Individuals with congenital sucrase-isomaltase enzyme deficiency cannot break down the sugars sucrose (table sugar) and maltose (found in grains) in the small intestine. The deficiency is caused by several possible genetic mutations, the main ones being SI and SII. Depending on the mutation, sucrose, starch and sometimes lactose are tolerated to varying degrees. Inheritance is by an autosomal recessive pattern, i.e. both parents must have the mutation for the child to develop the disease. The parents (heterozygotes) typically do not show signs and symptoms of the condition.
Frequency in population and natural history
- Frequency estimated to be 1 in 5,000 people of European descent. In native populations of Greenland, Alaska, and Canada up to 1 in 20 individuals may be affected
- In pediatric patients with chronic diarrhea of unknown origin 4-10% had sucrose-isomaltase deficiency
- 1 in a 1000 patients with diarrhea have some degree of SI deficiency
- Between 2 and 9% of the general US population are carries of the genetic abnormality (heterozygotes) without significant symptoms
- Congenital sucrase-isomaltase deficiency usually becomes symptomatic after an infant is weaned and starts to ingest fruits, juices, and grains. Children may tolerate sucrose and maltose better as they get older. The disease can however persist or, even more rarely, appear in adulthood. If the diet is restricted appropriately affected individuals live normal lives.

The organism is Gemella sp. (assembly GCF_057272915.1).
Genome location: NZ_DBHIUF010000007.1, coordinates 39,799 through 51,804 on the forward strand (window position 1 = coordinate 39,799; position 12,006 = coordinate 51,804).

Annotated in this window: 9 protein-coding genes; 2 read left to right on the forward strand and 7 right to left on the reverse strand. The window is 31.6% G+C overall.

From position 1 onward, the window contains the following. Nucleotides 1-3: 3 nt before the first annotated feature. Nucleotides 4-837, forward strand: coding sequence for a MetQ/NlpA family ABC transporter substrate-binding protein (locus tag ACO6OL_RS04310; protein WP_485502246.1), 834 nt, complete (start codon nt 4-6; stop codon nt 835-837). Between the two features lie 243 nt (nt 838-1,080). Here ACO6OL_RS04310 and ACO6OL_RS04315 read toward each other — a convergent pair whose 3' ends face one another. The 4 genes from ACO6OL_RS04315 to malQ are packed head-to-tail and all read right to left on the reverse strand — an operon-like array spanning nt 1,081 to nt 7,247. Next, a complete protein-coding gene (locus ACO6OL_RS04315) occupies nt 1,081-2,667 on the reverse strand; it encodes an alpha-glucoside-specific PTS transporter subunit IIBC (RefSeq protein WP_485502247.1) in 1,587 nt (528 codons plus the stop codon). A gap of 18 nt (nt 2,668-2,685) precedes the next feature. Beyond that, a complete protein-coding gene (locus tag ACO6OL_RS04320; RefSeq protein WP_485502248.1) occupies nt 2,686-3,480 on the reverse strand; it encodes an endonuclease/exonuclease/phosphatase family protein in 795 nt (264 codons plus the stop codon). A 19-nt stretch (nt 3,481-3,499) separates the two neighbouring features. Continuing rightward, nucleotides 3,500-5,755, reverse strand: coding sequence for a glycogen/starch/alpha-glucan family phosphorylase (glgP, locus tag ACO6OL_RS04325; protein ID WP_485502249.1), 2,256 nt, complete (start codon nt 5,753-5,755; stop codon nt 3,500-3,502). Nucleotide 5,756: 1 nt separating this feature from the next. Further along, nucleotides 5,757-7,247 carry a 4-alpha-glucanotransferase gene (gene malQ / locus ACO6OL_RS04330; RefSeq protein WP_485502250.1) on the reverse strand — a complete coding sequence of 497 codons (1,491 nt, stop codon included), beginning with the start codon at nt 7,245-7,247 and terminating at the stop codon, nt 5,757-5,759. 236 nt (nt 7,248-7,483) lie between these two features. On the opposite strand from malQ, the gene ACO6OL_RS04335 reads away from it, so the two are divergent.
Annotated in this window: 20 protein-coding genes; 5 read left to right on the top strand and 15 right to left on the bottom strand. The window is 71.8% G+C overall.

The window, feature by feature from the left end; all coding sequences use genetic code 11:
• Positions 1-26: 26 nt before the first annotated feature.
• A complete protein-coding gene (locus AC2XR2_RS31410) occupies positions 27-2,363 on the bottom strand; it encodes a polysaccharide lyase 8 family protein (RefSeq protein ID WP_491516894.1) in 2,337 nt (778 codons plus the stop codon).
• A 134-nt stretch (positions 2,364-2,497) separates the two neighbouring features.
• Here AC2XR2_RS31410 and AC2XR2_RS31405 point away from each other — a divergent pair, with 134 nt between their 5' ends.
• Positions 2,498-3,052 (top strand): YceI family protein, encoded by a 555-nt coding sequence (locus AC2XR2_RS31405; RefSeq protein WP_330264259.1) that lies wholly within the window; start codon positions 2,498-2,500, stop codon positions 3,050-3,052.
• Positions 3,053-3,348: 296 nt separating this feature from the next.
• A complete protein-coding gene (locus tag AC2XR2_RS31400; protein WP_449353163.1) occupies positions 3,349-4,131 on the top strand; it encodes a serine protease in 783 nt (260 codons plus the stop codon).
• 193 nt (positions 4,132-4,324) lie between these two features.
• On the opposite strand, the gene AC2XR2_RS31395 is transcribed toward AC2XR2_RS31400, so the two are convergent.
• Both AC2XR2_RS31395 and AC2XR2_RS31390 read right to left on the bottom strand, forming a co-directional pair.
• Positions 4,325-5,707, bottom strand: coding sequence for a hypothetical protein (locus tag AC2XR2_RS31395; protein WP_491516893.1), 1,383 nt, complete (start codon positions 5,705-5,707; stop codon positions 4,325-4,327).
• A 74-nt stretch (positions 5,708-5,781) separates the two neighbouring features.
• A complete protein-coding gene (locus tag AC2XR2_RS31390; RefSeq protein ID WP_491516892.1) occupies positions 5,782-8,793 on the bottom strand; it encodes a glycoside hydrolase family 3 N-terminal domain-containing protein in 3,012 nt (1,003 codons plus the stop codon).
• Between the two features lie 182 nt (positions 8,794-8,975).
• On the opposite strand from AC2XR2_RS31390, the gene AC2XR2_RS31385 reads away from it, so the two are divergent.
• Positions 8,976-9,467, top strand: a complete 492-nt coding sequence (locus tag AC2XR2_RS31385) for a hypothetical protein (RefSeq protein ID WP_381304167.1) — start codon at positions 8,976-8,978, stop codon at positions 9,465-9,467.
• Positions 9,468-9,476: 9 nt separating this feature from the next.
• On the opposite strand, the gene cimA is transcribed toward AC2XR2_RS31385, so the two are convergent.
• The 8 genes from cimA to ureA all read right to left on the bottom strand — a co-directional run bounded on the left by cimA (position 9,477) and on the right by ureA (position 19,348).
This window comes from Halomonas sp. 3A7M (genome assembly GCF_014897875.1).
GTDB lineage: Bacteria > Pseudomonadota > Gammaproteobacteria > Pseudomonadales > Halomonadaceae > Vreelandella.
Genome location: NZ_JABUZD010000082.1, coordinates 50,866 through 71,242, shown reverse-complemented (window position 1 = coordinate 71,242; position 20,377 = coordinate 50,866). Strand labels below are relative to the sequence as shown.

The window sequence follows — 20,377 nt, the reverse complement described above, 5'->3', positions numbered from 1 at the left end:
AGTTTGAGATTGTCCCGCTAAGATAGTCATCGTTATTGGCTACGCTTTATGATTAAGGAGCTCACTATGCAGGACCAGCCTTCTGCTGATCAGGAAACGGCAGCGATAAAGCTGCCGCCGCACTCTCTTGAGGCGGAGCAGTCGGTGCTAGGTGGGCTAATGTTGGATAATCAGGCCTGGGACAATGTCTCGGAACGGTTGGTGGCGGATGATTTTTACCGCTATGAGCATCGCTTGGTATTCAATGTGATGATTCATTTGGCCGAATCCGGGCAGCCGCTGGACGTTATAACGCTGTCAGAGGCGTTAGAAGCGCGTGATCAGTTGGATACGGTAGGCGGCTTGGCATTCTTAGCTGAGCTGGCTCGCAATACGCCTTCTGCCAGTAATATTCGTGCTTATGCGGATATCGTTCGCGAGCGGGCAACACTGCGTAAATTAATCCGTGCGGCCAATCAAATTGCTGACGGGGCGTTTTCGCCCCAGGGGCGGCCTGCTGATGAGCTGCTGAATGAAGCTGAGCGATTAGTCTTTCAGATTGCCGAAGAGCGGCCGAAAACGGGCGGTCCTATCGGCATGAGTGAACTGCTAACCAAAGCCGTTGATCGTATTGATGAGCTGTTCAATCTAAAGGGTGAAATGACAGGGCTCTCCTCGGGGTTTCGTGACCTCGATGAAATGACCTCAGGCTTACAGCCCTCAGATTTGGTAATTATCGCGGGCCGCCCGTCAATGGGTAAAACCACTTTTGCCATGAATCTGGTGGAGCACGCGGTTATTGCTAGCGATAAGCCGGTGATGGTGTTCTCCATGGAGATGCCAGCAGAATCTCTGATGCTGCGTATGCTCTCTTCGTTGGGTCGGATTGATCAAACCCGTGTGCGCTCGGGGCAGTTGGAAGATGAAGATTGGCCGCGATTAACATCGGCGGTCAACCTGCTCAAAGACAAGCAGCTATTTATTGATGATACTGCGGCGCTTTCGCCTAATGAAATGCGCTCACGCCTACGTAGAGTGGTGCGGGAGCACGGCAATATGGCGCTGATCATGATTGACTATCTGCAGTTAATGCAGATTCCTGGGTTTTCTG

The ingestion of sucrose, maltose or starch typically results in stomach cramps, bloating, excess gas production, nausea, vomiting and diarrhea. Upper respiratory tract and viral infections are common. These digestive problems can lead to lower than normal weight gain and growth. Possible associations are kidney stones and copper malabsorption.
Testing and diagnosis
Genetic analysis or enzyme activity determination in small intestinal biopsies, (possible in our clinic) and the C13-sucrose breath test are the most accurate diagnostic tools. Sucrose breath hydrogen breath tests are simple and useful, but less accurate.
Avoidance of sucrose and maltose intake is required. This means avoiding table sugar in all forms, such as sugar cane and sugar beets, sorghum, confectioners' sugar or powdered sugar, rock candy, brown sugar (made of white sugar and molasses), cotton candy, maple syrup, Demerara and Barbados sugar, molasses, pancake syrup, gingerbreads, baked beans and pumpernickel breads.
In those with prominent starch intolerance, sources of starch need to be avoided as well.
Sacrosidase (Sucraid®) is the appropriate oral enzyme replacement (Orphan Medical, Inc, USA) for sucrose digestion, but not for maltose.
See Food tables for a listing of sucrose, starch and maltose content in food.
Links to literature
Symposium review papers on sucrose-isomaltase deficiency from the 8th Starch Digestion Consortium Workshop in the JPGN 2012;55:Supplement 2